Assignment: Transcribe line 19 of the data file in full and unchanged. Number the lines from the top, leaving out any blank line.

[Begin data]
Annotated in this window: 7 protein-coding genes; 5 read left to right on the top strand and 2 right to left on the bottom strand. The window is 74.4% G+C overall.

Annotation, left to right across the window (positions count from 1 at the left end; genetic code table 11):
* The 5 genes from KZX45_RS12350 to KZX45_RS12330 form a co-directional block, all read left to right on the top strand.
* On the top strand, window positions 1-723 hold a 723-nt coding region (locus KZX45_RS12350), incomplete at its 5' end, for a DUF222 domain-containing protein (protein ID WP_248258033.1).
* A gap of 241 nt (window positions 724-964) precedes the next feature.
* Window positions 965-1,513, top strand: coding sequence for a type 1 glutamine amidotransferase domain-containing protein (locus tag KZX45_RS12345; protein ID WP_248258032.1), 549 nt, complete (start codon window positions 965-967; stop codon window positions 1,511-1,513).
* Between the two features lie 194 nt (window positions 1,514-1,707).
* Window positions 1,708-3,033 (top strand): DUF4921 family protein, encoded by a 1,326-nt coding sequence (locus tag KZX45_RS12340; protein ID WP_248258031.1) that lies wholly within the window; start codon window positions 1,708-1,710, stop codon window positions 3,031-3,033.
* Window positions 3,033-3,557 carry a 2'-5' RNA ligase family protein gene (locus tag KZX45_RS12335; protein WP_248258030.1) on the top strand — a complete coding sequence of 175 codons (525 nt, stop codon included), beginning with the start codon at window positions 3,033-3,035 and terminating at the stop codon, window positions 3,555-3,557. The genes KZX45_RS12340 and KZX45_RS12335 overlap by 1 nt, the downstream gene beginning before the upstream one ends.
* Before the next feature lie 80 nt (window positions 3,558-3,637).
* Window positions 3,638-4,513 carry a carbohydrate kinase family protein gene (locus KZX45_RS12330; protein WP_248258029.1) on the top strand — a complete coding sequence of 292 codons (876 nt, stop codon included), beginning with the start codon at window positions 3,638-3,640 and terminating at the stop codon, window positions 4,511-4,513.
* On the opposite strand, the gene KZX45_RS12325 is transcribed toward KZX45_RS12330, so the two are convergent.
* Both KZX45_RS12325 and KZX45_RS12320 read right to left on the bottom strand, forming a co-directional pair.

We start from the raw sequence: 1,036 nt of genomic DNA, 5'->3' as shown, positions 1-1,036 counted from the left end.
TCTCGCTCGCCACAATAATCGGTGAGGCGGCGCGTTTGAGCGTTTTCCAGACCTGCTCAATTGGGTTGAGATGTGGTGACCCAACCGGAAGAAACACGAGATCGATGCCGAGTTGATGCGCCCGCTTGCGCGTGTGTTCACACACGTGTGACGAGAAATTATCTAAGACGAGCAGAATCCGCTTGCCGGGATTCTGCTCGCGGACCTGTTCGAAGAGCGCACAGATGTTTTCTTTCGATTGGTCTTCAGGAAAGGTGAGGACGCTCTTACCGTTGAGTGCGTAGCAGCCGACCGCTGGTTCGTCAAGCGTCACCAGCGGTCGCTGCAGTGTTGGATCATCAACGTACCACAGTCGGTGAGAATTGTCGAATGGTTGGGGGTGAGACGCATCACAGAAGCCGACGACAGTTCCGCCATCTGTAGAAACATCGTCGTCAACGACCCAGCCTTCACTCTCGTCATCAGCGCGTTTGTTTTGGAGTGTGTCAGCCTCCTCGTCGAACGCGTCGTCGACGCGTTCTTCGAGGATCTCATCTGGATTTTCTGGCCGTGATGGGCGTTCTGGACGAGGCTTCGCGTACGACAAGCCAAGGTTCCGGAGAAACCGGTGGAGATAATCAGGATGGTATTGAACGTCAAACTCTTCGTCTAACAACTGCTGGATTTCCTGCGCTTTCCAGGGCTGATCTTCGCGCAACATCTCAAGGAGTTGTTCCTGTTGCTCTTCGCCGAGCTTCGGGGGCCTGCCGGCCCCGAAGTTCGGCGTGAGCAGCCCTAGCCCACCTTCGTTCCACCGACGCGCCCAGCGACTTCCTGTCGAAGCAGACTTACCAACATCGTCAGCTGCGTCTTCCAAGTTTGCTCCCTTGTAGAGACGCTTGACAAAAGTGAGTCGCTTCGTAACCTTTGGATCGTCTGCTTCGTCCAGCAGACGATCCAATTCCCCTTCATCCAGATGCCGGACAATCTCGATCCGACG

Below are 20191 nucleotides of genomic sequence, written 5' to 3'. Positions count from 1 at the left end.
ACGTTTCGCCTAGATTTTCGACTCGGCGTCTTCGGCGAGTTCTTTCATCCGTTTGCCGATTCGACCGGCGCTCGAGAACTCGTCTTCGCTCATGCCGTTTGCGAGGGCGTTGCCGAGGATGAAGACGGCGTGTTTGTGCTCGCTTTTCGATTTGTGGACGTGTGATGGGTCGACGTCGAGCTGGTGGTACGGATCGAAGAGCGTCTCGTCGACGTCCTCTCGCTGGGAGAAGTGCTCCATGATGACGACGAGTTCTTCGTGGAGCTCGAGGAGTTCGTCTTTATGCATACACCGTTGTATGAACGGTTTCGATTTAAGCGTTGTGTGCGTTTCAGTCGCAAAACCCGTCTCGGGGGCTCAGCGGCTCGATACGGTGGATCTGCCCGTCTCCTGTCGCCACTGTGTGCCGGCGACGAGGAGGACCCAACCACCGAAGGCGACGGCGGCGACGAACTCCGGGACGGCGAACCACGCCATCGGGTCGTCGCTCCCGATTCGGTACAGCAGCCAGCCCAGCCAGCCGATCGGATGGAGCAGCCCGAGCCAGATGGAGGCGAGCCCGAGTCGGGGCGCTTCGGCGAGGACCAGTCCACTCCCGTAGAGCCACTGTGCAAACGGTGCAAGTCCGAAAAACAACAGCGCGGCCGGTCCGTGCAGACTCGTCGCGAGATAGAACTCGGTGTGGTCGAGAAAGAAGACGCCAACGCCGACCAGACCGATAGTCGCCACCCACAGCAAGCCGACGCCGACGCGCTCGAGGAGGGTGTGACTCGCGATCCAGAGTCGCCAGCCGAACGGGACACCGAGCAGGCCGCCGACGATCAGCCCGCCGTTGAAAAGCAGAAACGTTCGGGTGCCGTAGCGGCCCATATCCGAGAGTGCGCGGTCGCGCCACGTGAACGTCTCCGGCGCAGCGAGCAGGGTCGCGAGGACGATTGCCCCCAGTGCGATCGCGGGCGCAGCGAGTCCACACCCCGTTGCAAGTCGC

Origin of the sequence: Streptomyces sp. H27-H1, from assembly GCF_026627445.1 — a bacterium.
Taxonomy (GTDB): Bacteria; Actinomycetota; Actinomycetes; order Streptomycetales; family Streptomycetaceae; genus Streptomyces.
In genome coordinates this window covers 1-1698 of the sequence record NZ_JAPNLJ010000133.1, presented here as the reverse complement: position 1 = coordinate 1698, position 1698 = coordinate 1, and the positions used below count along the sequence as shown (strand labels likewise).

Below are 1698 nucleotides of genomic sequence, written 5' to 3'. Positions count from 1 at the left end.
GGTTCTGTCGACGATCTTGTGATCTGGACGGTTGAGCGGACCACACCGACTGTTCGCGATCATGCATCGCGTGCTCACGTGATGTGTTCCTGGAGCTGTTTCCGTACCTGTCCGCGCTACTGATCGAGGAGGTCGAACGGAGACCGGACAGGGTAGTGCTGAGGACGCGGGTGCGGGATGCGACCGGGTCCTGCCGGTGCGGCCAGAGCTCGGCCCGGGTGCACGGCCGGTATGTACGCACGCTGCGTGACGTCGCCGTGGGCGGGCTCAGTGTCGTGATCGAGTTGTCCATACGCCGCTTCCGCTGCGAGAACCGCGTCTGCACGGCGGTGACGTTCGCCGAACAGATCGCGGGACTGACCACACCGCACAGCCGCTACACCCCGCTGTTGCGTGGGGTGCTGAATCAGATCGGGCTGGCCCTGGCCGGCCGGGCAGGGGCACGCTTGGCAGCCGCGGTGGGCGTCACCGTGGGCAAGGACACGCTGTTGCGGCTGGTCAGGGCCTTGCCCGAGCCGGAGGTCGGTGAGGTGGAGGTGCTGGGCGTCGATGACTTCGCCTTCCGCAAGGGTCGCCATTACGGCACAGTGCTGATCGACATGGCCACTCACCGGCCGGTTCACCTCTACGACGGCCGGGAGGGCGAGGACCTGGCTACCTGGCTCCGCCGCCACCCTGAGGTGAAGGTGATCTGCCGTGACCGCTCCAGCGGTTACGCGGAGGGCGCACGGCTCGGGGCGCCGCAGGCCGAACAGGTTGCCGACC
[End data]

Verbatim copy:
Taxonomy (GTDB): Bacteria; Actinomycetota; Actinomycetes; order Streptomycetales; family Streptomycetaceae; genus Streptomyces.